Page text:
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own charge an impression of 2000 bered their care by leaving a large fers of his valuable Discourses, at a sum among them who had been very confiderable expence. And nearest about him during his illthey have been actually fent to all ness. the islands and colonies of America. And by the care of the governors and clergy, it is hoped by this time, some account of the late Henry Field, that they are all properly diftributed

ing, E/q; among the people of their respective colonies, to their great improve HEnry Fielding was born at Sharpment in the knowledge of rational ham Park in Somersetshire near and practical christianity. And to Glastonbury, April 22, 1707. His mention one instance more of his father, Edmund Fielding, ferved great charity and care for the cdu- in the wars under the duke of Marlcation of youth, he hath given to borough, and arrived to the rank Catherine-hall in Cambridge, the of lieutenant general, at the latter place of his education, his valuable end of George I, or the beginning library of books ; and, in his life- of George II. His mother was the time, and at his death, donations daughter of judge Gold, the grandfor the founding a librarian's place, father of the present Sir Henry and a scholarship, to the amount of Gold, one of the barons of the Exfeveral thousand pounds.

chequer. By these his parents he Besides these and many other had four sisters, Catharine, Ursula, public instances of his charity and Sarah and Beatrice ; and one bromunificence which might be men- ther, Edmund, who was an officer tioned, the private flow of his bounty in the marine service. Sarah Fieldto his many individuals was constant ing, his third fifter, is well known and regular; and upon all just oc- to the literary world by many elecafions he was ever ready to stretch gant performances. Our author's forth his hand towards the needy mother having paid her debt to naand afflicted : of which no one can ture, lieutenant general Fielding bear testimony better than myself, married a second time, and the whom he often employed as the issue of that marriage were fix fons, distributor of it.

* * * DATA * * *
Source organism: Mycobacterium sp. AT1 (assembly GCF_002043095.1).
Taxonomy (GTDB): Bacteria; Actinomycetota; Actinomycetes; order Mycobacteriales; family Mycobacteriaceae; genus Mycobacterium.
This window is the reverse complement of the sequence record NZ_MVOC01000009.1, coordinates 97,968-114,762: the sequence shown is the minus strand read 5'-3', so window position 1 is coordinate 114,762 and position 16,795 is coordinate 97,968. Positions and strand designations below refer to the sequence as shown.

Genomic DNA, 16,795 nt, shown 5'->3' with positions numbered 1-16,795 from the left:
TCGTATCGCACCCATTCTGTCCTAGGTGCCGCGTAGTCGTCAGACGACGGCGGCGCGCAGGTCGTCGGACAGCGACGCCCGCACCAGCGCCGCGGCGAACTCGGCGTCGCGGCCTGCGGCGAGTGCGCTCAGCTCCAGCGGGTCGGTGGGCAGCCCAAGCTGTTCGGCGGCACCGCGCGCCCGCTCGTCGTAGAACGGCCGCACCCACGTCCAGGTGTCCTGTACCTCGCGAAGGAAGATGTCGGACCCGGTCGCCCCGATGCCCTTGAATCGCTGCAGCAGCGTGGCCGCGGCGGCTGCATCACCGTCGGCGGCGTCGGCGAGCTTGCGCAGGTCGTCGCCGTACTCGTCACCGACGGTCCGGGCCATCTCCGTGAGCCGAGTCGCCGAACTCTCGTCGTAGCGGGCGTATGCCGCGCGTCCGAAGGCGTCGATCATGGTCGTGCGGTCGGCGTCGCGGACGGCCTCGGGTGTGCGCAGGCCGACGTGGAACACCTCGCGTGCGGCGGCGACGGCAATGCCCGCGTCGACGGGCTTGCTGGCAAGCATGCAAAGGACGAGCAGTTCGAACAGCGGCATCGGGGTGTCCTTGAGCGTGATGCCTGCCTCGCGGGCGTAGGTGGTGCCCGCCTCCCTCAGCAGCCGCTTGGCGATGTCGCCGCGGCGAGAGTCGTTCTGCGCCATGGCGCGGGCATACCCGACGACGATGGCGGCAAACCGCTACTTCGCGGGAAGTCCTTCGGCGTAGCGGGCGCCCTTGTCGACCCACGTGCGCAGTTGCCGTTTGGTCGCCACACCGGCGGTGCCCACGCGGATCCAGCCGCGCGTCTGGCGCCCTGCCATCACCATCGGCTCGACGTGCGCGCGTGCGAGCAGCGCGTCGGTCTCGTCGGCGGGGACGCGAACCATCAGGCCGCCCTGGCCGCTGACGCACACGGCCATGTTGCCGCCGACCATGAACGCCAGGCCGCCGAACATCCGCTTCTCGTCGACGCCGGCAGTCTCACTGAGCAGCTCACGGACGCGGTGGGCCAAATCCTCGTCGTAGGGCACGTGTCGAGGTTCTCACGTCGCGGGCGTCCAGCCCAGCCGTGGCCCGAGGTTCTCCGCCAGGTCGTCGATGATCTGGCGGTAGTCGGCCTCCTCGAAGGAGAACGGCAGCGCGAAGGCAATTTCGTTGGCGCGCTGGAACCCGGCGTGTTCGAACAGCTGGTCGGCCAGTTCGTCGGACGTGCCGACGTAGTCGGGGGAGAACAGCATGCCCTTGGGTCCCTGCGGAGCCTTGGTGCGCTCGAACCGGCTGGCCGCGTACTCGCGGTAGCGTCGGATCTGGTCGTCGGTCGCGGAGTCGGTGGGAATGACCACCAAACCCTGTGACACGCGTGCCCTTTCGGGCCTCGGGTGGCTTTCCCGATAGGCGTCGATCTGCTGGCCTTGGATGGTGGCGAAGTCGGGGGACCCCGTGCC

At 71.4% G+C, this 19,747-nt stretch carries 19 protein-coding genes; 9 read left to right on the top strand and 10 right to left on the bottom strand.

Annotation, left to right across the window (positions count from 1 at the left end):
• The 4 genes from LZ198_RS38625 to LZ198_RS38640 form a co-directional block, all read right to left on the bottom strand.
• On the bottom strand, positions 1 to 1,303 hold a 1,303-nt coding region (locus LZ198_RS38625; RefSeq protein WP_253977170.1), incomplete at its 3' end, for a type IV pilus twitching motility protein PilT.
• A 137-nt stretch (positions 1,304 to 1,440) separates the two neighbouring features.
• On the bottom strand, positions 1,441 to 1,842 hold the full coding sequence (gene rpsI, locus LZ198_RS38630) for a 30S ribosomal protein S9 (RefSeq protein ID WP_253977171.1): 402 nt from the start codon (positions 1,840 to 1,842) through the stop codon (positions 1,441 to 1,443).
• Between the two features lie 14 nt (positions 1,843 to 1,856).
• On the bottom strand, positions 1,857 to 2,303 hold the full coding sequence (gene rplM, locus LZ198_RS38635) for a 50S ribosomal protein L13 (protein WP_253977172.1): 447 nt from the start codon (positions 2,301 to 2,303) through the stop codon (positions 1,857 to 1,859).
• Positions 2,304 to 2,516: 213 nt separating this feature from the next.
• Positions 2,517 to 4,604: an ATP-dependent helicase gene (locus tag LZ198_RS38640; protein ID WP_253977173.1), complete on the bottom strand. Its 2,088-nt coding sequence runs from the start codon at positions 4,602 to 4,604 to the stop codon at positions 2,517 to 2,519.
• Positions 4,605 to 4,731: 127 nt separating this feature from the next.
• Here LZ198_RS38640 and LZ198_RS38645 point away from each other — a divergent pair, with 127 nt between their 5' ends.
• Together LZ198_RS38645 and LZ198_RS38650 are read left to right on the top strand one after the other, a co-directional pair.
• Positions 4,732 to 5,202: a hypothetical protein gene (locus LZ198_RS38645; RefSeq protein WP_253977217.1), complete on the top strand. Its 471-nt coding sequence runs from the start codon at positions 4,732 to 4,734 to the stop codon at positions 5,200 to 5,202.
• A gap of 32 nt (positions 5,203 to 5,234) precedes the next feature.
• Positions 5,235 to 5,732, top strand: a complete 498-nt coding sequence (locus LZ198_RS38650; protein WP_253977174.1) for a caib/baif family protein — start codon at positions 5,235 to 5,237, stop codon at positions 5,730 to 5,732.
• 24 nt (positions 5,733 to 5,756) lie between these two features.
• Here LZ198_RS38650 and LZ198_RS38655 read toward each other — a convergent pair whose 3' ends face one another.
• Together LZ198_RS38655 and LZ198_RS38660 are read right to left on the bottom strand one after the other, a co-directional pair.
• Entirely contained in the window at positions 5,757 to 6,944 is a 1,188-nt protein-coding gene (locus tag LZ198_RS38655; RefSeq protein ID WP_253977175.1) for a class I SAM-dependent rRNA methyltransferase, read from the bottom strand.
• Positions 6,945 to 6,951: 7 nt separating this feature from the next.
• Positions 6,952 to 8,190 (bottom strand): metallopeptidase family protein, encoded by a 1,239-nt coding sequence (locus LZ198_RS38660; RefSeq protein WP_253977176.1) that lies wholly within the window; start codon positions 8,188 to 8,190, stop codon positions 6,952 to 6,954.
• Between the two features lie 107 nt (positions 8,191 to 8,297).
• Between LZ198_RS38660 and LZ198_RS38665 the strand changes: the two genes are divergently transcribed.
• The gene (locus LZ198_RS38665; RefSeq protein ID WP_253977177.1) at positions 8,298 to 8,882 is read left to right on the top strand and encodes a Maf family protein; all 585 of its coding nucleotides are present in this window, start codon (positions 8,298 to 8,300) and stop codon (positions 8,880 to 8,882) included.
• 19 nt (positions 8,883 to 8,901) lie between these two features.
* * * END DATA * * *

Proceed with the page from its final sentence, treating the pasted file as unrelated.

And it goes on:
George, James, Charles, John, He was indeed a person of great William and Bafil, all dead, excandour and humanity, had a ren- cepting John, who is at present in der feeling of distress, and was easi- the commission of the peace for ly touched with the misfortunes of Middlesex, Surry, Effex, and the arhers. No man was ever more liberties of Westminster. Henry bappy in domestic life, and no one Fielding received the first rudiments could fhew greater gentleness, good. of his education at hoine, under nature, and affection to all around the care of the Rev. Mr. Oliver, of him. To his servauts he was a kind

whom he has given

a very

humorous and tender master; he knew how and striking portrait in Joseph Anto reward fidelity and diligence ; drews, under the name of parson especially in those who had been Trulliber. From Mr. Oliver's care long in his service. They were he was removed to Eton School, careful over him, and he remem- where he became acquainted with